Stream: new members

Topic: recursive definitions

ROCKY KAMEN-RUBIO (May 30 2020 at 02:14):

I ready TPIL 8 once but I'm still confused about how lean wants me to structure my recursive definitions. I want to define a function that tells me whether the base 10 representation of a nat is all 1s or not. In a normal programming language like python I'd do something like this

def all_ones (n : ℕ) : Prop := n = 0 ∨  (n % 10 = 1 ∧ (all_ones (n / 10)))


In Haskell I'd do something like this, but I know Lean only lets you pattern match on constructors.

def all_ones (n : ℕ) : Prop
| 0 := ff
| 1 := tt
| (10*k + 1) := all_ones k
| _ := ff


How do I do this? Do I need to use some more extensive base 10 machinery with the nats?

Mario Carneiro (May 30 2020 at 02:48):

You can use a definition roughly analogous to the first one you gave, but you have to first prove the recursion is well founded

Mario Carneiro (May 30 2020 at 02:50):

def all_ones : ℕ → Prop | n :=
if h : n = 0 then true else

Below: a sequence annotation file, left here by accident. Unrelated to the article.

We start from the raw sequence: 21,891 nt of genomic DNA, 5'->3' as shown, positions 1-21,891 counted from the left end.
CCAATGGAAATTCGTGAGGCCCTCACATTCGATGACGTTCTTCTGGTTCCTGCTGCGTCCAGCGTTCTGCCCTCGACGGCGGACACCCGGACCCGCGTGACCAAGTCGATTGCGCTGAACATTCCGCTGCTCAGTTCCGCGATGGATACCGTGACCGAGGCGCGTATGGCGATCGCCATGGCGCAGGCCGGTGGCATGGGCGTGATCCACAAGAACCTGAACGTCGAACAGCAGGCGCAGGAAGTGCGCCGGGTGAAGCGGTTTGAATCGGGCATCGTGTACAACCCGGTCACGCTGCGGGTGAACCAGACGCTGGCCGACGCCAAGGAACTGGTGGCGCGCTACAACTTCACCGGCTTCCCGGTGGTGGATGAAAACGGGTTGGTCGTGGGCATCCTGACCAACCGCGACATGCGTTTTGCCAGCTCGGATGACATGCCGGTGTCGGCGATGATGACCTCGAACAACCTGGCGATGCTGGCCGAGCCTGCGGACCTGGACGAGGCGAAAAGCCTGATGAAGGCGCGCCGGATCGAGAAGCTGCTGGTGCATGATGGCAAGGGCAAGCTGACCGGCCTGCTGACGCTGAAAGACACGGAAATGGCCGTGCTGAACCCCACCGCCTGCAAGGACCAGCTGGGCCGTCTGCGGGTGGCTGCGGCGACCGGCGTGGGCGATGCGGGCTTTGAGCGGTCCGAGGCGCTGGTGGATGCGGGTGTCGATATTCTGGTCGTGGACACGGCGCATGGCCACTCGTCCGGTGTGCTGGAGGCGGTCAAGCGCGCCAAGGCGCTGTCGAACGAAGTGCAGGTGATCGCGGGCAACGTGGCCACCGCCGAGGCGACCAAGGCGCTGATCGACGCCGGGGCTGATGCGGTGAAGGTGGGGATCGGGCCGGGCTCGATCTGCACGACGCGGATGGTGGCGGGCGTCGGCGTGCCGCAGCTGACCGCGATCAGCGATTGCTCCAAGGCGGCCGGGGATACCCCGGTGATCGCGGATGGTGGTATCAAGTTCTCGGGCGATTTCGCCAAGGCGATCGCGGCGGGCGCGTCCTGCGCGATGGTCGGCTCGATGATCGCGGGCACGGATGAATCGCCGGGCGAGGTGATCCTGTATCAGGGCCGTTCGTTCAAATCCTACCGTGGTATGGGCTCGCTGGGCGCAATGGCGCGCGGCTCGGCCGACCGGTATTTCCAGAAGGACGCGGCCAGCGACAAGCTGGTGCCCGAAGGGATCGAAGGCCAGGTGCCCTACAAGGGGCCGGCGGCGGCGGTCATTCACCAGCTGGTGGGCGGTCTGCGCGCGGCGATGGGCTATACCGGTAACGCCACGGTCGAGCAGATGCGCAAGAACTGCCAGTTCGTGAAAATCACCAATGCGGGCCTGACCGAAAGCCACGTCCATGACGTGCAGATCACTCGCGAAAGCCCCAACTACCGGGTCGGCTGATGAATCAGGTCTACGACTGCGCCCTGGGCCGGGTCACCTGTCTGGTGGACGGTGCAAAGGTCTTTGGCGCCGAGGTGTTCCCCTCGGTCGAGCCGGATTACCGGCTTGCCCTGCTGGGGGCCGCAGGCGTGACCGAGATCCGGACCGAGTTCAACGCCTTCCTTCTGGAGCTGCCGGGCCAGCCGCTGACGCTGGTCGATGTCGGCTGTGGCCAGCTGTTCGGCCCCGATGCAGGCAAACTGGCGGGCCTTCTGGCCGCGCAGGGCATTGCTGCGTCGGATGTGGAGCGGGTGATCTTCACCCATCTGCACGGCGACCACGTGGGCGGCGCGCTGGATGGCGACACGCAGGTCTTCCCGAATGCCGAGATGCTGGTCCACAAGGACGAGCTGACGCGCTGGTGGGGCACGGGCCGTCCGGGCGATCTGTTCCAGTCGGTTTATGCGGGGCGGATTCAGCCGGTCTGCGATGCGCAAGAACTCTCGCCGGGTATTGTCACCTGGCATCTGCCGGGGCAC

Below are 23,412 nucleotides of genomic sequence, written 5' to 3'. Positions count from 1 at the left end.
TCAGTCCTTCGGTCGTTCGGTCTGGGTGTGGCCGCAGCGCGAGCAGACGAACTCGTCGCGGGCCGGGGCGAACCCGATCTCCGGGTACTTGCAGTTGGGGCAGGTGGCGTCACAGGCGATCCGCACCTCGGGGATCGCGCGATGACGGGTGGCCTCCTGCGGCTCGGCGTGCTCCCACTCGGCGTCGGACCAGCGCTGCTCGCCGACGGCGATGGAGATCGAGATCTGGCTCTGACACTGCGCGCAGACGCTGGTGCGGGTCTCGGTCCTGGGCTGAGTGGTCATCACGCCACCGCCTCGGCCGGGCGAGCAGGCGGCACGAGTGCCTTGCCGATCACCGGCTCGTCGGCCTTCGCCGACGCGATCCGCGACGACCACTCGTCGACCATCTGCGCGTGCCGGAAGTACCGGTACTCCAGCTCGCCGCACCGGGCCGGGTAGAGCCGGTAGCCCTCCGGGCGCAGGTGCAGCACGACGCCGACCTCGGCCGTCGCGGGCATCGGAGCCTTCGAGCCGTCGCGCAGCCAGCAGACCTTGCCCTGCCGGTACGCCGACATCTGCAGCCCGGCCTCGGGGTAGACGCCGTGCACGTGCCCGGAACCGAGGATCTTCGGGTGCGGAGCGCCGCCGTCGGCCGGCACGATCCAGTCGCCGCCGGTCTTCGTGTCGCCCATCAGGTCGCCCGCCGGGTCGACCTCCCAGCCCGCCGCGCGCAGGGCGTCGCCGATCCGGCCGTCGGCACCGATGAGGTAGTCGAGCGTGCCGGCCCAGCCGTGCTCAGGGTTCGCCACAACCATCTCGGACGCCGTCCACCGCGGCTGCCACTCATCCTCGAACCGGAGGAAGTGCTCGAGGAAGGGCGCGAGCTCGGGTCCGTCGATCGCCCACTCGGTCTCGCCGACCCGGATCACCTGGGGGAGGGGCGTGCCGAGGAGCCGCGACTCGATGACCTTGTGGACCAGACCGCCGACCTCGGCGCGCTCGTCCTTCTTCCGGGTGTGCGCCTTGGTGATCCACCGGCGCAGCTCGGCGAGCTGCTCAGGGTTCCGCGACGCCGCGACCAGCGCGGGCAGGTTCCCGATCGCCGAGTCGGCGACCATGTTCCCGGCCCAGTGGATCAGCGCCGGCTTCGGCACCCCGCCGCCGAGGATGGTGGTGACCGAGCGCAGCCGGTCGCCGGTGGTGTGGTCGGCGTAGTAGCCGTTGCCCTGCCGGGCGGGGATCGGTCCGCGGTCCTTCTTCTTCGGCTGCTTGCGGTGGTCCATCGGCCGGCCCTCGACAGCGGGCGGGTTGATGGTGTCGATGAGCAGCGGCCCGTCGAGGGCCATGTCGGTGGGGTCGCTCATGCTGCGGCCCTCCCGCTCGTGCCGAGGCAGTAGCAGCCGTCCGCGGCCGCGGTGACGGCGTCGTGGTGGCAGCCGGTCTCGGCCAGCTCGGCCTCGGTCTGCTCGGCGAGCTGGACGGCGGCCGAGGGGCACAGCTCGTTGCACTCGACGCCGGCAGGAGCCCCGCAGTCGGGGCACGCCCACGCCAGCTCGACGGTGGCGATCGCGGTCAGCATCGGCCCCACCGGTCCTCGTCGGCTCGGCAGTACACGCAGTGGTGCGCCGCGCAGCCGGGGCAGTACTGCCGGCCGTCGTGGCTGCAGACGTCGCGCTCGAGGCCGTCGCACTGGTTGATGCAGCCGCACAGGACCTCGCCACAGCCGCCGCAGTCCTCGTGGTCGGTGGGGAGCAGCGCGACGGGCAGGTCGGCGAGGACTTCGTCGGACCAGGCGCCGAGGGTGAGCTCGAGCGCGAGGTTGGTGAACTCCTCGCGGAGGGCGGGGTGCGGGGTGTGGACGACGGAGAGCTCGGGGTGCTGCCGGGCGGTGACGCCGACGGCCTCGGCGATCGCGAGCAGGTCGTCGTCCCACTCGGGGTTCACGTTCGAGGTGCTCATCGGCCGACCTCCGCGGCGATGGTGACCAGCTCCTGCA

have n / 10 < n, from nat.div_lt_self (nat.pos_of_ne_zero h) dec_trivial,
n % 10 = 1 ∧ all_ones (n / 10)


Mario Carneiro (May 30 2020 at 02:52):

but this is more appropriate for a decidable proposition or boolean function. You can easily use the same construction to produce a computable boolean function witnessing this:

def all_ones : ℕ → bool | n :=
if h : n = 0 then true else
have n / 10 < n, from nat.div_lt_self (nat.pos_of_ne_zero h) dec_trivial,
n % 10 = 1 ∧ all_ones (n / 10)


the only difference is that I used bool instead of Prop, and everything else is handled by coercion

Mario Carneiro (May 30 2020 at 02:53):

If you don't care about decidability, there is a much simpler way to express this:

def all_ones (n : ℕ) : Prop := ∃ k : ℕ, 9 * n + 1 = 10 ^ k


Mario Carneiro (May 30 2020 at 02:57):

Does haskell really let you pattern match on 10 * k + 1? If so they must have some special support for this because this is undecidable in general if you put an arbitrary function in there

Bhavik Mehta (May 30 2020 at 03:28):

Mario Carneiro said:

Does haskell really let you pattern match on 10 * k + 1? If so they must have some special support for this because this is undecidable in general if you put an arbitrary function in there

Haskell doesn't let you pattern match like this - there used to be "n+k patterns" which let you match on eg n + 3 but it was removed a while back

Last updated: May 16 2021 at 05:21 UTC